What Are the Best Duffel Bags?

We tested 7 top models for durability, weather resistance, and usability. Turns out, they are not all created equal.

Aug 2, 2016
Outside Magazine
What Are the Best Duffel Bags?

Everyone needs a good duffel.    Photo: Joe Jackson


There’s your 45-liter carry-on duffel for long weekend trips, and then there are these guys: behemoths (all 90 liters or larger) that can swallow an expedition’s worth of gear. The best are insanely durable and hold more than you’d think possible. So how to choose the right one for your purposes? Basically, it comes down to the little things. To help you decide, I torture-tested models from seven top brands. Here’s what I found out. 

The Test

I look for three things in a duffel: usability, weatherproofing, and durability. I tested usability by stuffing each bag to the gills and carrying it around my house.

I tested weatherproofing by loading all the bags with bedding and towels, then spraying them for 60 seconds with a power washer at my local car wash. (Two of the bags—the Grundéns and Fishpond—are fully waterproof, not just water-resistant, so I filled them with rocks and a cotton towel and submerged them in my hot tub for five minutes as well.) 

For durability, I dragged each duffel behind my car on a dirt road for one mile at 15 miles per hour. Take that, TSA! 

Patagonia Black Hole 90-Liter Duffel ($150, Pictured Above)

Usability: This bag packed down small (about the size of a football) when empty. It was also plenty easy to stuff and organize, thanks to the large U-shaped zipper and two mesh pockets on the top flap.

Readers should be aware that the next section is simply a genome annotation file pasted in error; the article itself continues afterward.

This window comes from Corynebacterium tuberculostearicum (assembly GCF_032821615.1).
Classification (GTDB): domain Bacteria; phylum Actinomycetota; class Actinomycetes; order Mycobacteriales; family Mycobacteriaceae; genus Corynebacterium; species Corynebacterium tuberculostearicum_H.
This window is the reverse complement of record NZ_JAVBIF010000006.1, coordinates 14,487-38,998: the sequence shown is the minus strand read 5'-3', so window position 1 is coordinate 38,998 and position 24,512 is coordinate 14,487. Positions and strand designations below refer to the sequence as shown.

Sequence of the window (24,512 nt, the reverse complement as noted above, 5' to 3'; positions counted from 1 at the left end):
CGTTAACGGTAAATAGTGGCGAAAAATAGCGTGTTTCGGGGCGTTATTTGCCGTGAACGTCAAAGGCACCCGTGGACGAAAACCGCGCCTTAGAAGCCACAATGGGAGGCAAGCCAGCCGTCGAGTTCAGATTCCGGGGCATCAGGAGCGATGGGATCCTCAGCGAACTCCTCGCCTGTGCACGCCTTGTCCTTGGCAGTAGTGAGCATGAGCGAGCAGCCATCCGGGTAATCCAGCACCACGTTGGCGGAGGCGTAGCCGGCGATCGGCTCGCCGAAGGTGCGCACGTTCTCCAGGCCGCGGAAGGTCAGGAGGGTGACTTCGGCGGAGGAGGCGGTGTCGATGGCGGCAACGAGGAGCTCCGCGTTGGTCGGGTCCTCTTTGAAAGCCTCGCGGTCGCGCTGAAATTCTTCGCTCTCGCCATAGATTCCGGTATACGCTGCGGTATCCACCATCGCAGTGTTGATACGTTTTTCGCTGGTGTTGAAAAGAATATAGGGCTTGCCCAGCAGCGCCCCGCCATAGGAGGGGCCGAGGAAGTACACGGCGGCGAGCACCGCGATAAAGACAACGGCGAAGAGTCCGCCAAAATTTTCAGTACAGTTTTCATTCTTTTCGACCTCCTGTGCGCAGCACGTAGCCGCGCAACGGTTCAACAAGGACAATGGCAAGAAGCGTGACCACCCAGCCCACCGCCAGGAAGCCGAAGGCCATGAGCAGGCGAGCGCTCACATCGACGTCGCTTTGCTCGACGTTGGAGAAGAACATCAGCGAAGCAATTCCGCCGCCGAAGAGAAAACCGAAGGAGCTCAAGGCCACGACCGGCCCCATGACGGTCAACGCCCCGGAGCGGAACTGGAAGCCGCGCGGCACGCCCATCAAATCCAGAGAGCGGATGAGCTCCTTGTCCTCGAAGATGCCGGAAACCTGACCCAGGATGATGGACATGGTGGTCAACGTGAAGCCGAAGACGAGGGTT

Weatherproofing: After the soaking, all the gear closest to the zipper was damp but not saturated. The biggest issue was that a few drops of water had pooled in a couple spots on bottom. 

Durability: The behind-the-car test resulted in just a few scratches. The bag really didn’t look too bad, and its performance wasn’t compromised. 

Bottom Line: I’ve used a previous-generation Black Hole for nearly a decade and can attest to its long-term durability. Buy this bag for worldwide adventuring, and plan on it standing up to years of abuse and travel.

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Tepui Expedition Series 110-Liter Duffel Bag ($120)

  Photo: Joe Jackson

Usability: This bag is easy to pack with everything from clothes to cookwear, but the external details really make it stand out. Several feet of strong webbing and heavy-duty handles allow you to strap this bag to the roof of your car for overland adventures. 

Weatherproofing: Everything that came into contact with the zipper was oh-so-slightly damp. I also found four tiny drops of water at the bottom. 

Durability: I only found one deep scuff that removed material but didn't tear the bag.

Takeaway: These bags, likes Tepui’s tents, are made to live outside. Strap one to the top of your Tacoma or your Civic to keep your gear safe in extreme heat (it’s rated to 158 degrees) and in mild rainstorms.

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The North Face Base Camp 95-Liter Duffel ($145) 

  Photo: Joe Jackson

Usability: This bag had the best shoulder straps of any other duffel in our test, making it easy to schlep through airports.